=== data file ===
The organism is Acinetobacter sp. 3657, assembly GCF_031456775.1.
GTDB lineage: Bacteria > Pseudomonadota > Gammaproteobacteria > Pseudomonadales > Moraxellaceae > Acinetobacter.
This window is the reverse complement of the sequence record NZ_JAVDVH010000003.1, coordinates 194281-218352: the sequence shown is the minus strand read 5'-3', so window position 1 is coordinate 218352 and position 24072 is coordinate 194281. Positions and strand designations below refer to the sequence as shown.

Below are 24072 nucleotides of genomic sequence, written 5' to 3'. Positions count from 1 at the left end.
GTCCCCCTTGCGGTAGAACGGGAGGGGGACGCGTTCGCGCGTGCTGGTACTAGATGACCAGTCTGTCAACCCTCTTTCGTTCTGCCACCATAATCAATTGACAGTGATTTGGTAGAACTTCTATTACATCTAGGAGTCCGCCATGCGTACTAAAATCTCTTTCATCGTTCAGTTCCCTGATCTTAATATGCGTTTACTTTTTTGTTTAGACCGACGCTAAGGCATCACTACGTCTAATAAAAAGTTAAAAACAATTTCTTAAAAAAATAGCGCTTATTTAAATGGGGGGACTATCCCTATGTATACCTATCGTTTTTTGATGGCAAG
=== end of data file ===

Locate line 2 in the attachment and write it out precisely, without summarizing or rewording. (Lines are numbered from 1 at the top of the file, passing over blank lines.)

GTDB lineage: Bacteria > Pseudomonadota > Gammaproteobacteria > Pseudomonadales > Moraxellaceae > Acinetobacter.